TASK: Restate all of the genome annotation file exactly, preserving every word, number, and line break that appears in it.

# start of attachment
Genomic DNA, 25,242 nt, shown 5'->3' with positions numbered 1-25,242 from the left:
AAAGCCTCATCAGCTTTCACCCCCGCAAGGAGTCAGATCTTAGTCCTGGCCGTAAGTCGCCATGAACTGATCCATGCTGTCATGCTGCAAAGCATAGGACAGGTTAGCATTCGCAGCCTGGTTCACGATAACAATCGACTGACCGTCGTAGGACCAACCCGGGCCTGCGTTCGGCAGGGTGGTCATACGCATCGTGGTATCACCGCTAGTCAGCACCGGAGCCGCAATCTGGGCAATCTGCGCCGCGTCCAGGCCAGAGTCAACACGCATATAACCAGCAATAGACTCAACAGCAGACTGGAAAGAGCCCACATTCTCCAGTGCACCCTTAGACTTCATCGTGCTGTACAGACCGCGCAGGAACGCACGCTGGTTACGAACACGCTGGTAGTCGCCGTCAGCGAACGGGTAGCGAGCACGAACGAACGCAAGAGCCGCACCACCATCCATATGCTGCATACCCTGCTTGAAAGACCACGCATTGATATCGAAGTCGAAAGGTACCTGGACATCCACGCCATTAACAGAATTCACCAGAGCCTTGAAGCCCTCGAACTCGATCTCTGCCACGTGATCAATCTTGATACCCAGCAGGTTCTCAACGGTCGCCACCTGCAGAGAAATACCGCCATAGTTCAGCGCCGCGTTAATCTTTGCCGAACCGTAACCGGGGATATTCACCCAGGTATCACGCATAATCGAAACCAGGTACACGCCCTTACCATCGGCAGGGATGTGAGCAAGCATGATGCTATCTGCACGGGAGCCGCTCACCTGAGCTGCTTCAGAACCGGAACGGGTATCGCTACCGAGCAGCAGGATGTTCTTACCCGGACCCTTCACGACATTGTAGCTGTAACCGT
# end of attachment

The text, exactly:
Genomic DNA, 25,242 nt, shown 5'->3' with positions numbered 1-25,242 from the left:
AAAGCCTCATCAGCTTTCACCCCCGCAAGGAGTCAGATCTTAGTCCTGGCCGTAAGTCGCCATGAACTGATCCATGCTGTCATGCTGCAAAGCATAGGACAGGTTAGCATTCGCAGCCTGGTTCACGATAACAATCGACTGACCGTCGTAGGACCAACCCGGGCCTGCGTTCGGCAGGGTGGTCATACGCATCGTGGTATCACCGCTAGTCAGCACCGGAGCCGCAATCTGGGCAATCTGCGCCGCGTCCAGGCCAGAGTCAACACGCATATAACCAGCAATAGACTCAACAGCAGACTGGAAAGAGCCCACATTCTCCAGTGCACCCTTAGACTTCATCGTGCTGTACAGACCGCGCAGGAACGCACGCTGGTTACGAACACGCTGGTAGTCGCCGTCAGCGAACGGGTAGCGAGCACGAACGAACGCAAGAGCCGCACCACCATCCATATGCTGCATACCCTGCTTGAAAGACCACGCATTGATATCGAAGTCGAAAGGTACCTGGACATCCACGCCATTAACAGAATTCACCAGAGCCTTGAAGCCCTCGAACTCGATCTCTGCCACGTGATCAATCTTGATACCCAGCAGGTTCTCAACGGTCGCCACCTGCAGAGAAATACCGCCATAGTTCAGCGCCGCGTTAATCTTTGCCGAACCGTAACCGGGGATATTCACCCAGGTATCACGCATAATCGAAACCAGGTACACGCCCTTACCATCGGCAGGGATGTGAGCAAGCATGATGCTATCTGCACGGGAGCCGCTCACCTGAGCTGCTTCAGAACCGGAACGGGTATCGCTACCGAGCAGCAGGATGTTCTTACCCGGACCCTTCACGACATTGTAGCTGTAACCGT